The U.N.’s human rights envoy to Cambodia will arrive for her third fact-finding mission on Monday, weeks after addressing an annual U.N. Human Rights Council session where she warned of a deteriorating rights situation ahead of next year’s commune elections.
The U.N.’s local human rights office is currently operating without an agreement with the government due to divergent positions on wording that would prevent the U.N. from “interfering” in Cambodia’s affairs.
In a statement on Friday, the U.N.’s Office of the High Commissioner for Human Rights said special rapporteur Rhona Smith would focus her 10-day visit on the current human rights situation, and follow up on previous recommendations to the government.
“I aim to continue my examination of the theme of discrimination, with a focus this time on assessing the rights of ethnic minorities and marginalised groups,” Ms. Smith said in the statement.
In April, Ms. Smith concluded her second visit to the country with a press conference where she warned the country was at a “dangerous tipping point” in light of mounting political tension and the government’s declining regard for human rights. Addressing the Human Rights Council last month, she said the situation had only worsened.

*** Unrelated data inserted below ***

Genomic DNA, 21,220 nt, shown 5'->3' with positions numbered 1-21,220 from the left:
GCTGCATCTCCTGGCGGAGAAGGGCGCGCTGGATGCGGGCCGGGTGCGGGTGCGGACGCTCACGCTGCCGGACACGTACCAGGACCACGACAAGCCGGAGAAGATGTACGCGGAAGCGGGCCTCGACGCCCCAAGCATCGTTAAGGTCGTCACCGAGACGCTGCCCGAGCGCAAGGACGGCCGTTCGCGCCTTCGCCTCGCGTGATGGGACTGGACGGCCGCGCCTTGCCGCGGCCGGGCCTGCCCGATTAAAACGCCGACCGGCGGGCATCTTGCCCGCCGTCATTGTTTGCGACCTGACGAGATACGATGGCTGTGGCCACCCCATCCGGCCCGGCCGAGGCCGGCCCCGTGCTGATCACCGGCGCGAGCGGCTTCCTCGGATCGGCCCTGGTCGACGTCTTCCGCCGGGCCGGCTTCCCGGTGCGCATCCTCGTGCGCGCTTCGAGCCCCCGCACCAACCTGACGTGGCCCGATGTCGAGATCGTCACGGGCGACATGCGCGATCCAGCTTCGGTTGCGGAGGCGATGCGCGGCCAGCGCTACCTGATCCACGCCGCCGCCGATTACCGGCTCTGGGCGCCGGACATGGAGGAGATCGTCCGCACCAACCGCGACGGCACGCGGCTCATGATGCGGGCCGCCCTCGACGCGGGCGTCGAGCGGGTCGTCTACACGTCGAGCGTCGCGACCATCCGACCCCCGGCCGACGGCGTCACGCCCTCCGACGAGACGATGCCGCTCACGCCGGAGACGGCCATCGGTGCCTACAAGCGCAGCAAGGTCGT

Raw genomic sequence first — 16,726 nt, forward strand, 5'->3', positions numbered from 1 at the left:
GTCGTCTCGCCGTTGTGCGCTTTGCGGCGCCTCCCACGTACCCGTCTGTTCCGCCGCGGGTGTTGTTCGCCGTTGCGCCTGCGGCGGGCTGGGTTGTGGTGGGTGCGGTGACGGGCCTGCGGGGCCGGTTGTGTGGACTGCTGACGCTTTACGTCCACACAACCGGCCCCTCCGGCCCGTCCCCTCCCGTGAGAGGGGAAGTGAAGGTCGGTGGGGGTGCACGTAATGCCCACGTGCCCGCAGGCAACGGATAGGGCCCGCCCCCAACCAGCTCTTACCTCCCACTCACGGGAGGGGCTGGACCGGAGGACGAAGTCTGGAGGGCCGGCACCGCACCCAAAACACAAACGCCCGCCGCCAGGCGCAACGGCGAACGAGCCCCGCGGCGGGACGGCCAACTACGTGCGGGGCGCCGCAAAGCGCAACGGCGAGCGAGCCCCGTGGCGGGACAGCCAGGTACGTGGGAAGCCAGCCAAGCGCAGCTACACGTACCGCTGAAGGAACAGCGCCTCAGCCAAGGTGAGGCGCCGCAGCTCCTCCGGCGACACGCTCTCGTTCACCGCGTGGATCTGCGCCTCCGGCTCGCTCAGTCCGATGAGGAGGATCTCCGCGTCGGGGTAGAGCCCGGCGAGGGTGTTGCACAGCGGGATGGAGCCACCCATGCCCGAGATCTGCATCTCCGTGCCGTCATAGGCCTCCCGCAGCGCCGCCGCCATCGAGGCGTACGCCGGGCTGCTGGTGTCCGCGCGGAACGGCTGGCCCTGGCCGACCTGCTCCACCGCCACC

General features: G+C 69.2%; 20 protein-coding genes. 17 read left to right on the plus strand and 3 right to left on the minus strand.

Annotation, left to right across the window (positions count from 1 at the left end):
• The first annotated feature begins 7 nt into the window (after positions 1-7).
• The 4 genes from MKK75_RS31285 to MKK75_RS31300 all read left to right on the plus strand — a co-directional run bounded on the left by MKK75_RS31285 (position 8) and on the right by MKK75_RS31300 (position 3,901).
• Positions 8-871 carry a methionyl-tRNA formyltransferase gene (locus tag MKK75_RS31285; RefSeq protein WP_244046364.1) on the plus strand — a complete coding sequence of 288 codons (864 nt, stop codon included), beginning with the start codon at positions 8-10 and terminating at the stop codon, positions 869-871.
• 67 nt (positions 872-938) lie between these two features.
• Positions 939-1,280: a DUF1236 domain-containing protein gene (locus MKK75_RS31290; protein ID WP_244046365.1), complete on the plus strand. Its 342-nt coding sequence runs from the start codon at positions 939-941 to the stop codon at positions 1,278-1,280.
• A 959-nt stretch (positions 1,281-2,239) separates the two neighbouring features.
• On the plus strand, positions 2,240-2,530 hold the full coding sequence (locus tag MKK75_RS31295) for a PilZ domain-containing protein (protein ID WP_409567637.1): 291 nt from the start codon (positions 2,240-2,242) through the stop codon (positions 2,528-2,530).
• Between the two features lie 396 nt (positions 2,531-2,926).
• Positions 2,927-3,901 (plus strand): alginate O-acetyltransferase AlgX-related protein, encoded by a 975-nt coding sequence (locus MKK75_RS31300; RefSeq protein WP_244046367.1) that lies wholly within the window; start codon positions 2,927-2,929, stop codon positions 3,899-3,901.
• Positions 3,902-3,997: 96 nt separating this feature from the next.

Since her previous visit, popular political analyst Kem Ley was gunned down at a convenience store, deputy opposition leader Kem Sokha was sentenced to five months in prison, numerous rights activists were jailed and Prime Minister Hun Sen threatened to “eliminate” opponents amid threats of mass anti-government demonstrations.
In her address to the council, Ms. Smith said “there has undoubtedly been further escalation” in the government’s suppression of human rights, comments that drew a strong rebuke from Cambodia’s ambassador to Geneva, Ney Samol, who said they were part of efforts to “embarrass” the government, which did not appreciate being told what to do.
Ou Virak, a political analyst and head of the Future Forum think tank, said that while the government did not like being scrutinized, it understood the value of continuing its cooperation with the U.N., even if it led to a critical assessment.
“The question is how they are going to deal with their uncomfortable relationship,” he said. “Usually they try to be cordial in the hope that it will lessen the criticism, but it’s never worked in the past.”
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